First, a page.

Film Review – Ouija
Oujia (2014) is a horror movie that showcases the worst aspects of the genre. Like any other film, what makes a good scary movie is not the creepy images or the screams or the amount of blood splattered. It’s about interesting characters, a captivating story, and plot developments that throw us for a loop. Creativity and ambition is what really leaves an impact on an audience, regardless of what genre you’re working in. Ouija does not have this. In fact, it settles for the bare minimum. It doesn’t take any chances, it follows a routine, and with the dreaded PG-13 rating, it’s not scary. At best it operates as time filler. At its worst, it acts as a feature-length commercial, targeted to teens in hopes they’ll go to the local toy store and buy the board game.
There’s nothing wrong with making a movie based on a toy or game. Sometimes there’ll be a miss (I’m looking at you, Battleship), but occasionally you’ll come across something like The Lego Movie (2014). I don’t think anyone will argue that it was a toy commercial as well, but it’s also an impressive and heartfelt effort, and one of the better outings of the year. What’s the difference between The Lego Movie and Ouija? Ouija doesn’t believe it can better than what it is. It doesn’t think outside the box; it goes for the safe and well-traveled path.
Directed by Stiles White (who co-wrote the screenplay with Juliet Snowden), the story follows a familiar arc. After her closest friend Debbie (Shelley Henning) passes away, Laine (Olivia Cooke) decides to investigate the circumstances of her death. As the title suggests, Laine focuses in on the mysterious Ouija board found in Debbie’s home. How do you think Laine goes about her investigation? Does she go to the police? Of course not. Along with her friends (Ana Coto, Daren Kagsoff, Bianca A. Santos, Douglas Smith), Laine does the one thing audience members will be telling her not to: using the Ouija board to open a connection between their world and the realm of the dead. Here’s a piece of advice: if your friend asks you to play with a Ouija board to solve their buddy’s death, consider finding new friends.
The plot is thin. Pacing issues cause the first act to drag considerably. This section is mostly filled with lights flickering, stoves turning on, and tons of fake-out scares. By the time things start rolling, we’re already well into the third act. What’s disappointing is how everything is presented in a clichéd manner. There’s the central mystery, appearances of spooky imagery, a little kid running around in unexpected places – you know, the usual stuff. The film checks off each familiar trope one by one. In the most egregious act, a Spanish maid (Vivis Colombetti) is inserted to help explain the weird goings on. It’s convenient that a person of color – who had no other function in the story – also happens to have all the answers when needed. The “Ethnic Maid Who Knows Everything That Is Spiritual” is a stereotype, a bad one, and the fact it’s still being used in 2014 is disheartening.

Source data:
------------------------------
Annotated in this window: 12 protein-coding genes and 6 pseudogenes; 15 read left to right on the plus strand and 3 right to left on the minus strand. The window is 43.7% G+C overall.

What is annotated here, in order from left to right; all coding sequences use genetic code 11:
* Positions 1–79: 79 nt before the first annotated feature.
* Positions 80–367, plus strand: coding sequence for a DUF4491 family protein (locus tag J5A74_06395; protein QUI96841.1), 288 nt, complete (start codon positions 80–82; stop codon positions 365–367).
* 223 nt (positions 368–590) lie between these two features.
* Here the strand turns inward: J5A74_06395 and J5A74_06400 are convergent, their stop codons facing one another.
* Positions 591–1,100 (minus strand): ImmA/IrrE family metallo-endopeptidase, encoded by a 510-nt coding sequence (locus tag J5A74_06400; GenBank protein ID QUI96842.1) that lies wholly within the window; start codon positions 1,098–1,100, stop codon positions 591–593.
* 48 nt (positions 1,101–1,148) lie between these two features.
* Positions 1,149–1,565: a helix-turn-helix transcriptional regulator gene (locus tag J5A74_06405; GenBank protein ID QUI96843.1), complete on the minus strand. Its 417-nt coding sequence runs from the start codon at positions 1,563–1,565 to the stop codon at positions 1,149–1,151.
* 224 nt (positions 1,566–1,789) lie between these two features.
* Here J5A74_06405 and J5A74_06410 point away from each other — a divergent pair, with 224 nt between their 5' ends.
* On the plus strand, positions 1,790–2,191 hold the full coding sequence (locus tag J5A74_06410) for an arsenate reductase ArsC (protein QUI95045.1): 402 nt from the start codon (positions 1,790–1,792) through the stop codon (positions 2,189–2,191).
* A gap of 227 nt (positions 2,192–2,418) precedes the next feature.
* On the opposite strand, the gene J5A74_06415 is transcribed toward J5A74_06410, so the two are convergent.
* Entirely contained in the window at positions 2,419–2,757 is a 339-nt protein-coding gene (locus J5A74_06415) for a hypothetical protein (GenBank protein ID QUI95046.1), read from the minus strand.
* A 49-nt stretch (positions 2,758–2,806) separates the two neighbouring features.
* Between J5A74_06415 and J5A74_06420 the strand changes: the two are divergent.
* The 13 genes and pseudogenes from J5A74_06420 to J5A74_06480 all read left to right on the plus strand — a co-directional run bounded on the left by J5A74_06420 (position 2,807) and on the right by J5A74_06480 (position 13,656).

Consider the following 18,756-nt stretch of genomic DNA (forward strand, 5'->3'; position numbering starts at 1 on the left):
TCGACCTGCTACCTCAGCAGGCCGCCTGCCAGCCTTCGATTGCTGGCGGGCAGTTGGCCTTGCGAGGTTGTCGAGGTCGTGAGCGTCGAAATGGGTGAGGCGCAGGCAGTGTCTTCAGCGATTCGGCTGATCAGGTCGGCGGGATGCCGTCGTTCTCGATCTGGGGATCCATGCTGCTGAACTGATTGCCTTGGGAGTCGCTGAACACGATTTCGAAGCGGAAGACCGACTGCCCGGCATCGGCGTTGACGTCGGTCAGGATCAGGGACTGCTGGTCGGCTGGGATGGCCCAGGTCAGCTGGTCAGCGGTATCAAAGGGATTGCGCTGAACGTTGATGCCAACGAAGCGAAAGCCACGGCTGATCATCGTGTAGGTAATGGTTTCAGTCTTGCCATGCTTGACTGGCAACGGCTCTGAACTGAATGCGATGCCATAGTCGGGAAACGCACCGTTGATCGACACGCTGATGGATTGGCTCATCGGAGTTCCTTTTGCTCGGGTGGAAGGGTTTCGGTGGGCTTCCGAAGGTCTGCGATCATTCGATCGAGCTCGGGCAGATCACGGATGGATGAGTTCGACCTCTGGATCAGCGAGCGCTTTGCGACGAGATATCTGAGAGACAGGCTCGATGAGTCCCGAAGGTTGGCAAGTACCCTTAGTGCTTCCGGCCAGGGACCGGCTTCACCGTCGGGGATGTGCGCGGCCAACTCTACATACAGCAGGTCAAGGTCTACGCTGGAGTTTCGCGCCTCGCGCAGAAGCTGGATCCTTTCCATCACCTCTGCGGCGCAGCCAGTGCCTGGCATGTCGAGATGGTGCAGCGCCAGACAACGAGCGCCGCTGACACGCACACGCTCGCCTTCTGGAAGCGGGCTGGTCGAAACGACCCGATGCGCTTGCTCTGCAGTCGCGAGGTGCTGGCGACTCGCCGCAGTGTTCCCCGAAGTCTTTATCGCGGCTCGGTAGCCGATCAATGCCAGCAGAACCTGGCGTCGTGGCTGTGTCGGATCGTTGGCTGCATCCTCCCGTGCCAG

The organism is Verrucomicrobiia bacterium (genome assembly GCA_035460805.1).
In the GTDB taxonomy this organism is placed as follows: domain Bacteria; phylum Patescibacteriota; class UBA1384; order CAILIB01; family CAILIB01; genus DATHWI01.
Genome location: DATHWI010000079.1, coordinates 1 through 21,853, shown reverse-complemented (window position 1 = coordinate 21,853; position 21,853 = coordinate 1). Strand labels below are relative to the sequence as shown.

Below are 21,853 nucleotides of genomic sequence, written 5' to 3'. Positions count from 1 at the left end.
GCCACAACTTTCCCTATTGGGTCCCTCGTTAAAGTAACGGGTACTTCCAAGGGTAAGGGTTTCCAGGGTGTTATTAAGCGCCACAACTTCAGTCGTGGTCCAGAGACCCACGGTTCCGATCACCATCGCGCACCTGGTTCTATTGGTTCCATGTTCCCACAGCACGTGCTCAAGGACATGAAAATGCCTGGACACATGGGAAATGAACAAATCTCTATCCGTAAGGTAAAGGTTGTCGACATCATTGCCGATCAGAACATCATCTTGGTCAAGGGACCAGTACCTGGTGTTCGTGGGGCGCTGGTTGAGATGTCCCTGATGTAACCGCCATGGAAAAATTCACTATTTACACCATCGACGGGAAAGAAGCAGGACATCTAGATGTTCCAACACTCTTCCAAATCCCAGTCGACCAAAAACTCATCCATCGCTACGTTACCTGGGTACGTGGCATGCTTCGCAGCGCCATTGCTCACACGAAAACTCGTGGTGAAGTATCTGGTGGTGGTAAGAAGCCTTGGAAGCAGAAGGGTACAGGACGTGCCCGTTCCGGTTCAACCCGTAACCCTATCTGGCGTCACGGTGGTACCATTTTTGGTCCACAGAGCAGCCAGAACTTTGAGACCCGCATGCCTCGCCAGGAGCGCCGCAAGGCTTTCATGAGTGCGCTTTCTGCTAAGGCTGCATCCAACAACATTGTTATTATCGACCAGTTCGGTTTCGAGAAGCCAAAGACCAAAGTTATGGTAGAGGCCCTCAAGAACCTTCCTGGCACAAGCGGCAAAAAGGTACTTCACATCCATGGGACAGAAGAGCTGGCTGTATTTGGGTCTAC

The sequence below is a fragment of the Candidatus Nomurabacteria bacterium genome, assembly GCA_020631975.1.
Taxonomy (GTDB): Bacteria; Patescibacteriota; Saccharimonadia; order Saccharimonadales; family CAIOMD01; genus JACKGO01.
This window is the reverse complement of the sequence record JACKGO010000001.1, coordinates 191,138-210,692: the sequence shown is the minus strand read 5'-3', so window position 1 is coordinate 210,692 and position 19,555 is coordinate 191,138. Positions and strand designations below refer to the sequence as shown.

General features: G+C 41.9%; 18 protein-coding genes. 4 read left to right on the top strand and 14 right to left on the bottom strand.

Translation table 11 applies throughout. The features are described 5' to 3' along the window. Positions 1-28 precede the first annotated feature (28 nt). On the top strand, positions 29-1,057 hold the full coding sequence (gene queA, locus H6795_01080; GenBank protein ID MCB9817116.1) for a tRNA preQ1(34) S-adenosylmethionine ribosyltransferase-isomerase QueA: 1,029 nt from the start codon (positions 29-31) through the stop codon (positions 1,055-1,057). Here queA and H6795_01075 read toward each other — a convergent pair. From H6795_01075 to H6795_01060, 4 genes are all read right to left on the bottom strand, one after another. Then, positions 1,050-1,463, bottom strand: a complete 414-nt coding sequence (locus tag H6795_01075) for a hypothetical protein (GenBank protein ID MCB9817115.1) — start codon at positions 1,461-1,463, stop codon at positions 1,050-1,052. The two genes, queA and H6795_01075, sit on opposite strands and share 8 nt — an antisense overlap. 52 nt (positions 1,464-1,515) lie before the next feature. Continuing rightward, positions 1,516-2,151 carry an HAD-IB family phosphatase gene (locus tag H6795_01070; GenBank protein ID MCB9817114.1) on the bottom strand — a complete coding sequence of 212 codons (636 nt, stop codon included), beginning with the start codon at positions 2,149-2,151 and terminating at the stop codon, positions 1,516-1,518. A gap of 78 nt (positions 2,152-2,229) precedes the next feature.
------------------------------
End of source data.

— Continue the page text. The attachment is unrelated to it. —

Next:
I’m not one to bag on actors and actresses still trying to make a name for themselves. What I’ll say here is the performances leave much to be desired. Of the main cast, none made a significant impression. The main culprit is in the writing and direction. Characters are drawn with little distinction; they are written only as types. We don’t get a sense of who they are outside of the clothes they wear. When crap hits the fan, we don’t care what happens to them because we don’t know who they are. Even Laine, who we are supposed to be rooting for, does not have much going for her. Olivia Cooke plays the role often with a blank stare, maybe because there wasn’t much there to work with. The one person who does leave a mark is Lin Shaye, playing a character I will not describe. Shaye is a veteran actress and shows it, hamming up her gestures with wicked glee. It’s too bad everyone else didn’t follow suit.
There isn’t a single surprising scare. Jump scares are plenty, but the effect disappears quickly. This is coming from a person who was terrified of Ouija boards as a child. I was so frightened of them that whenever someone pulled the game out of their closet, I had to leave the room. If Oujia can’t bring those feelings back, either it didn’t do its job or I’ve turned into an emotionless robot (take your pick). There are a ton of horror movies out there, from every country using every kind of budget. The sheer abundance of them makes standing out a challenge. The sad thing is: despite clearly having the ability, this did nothing to separate itself from the pack.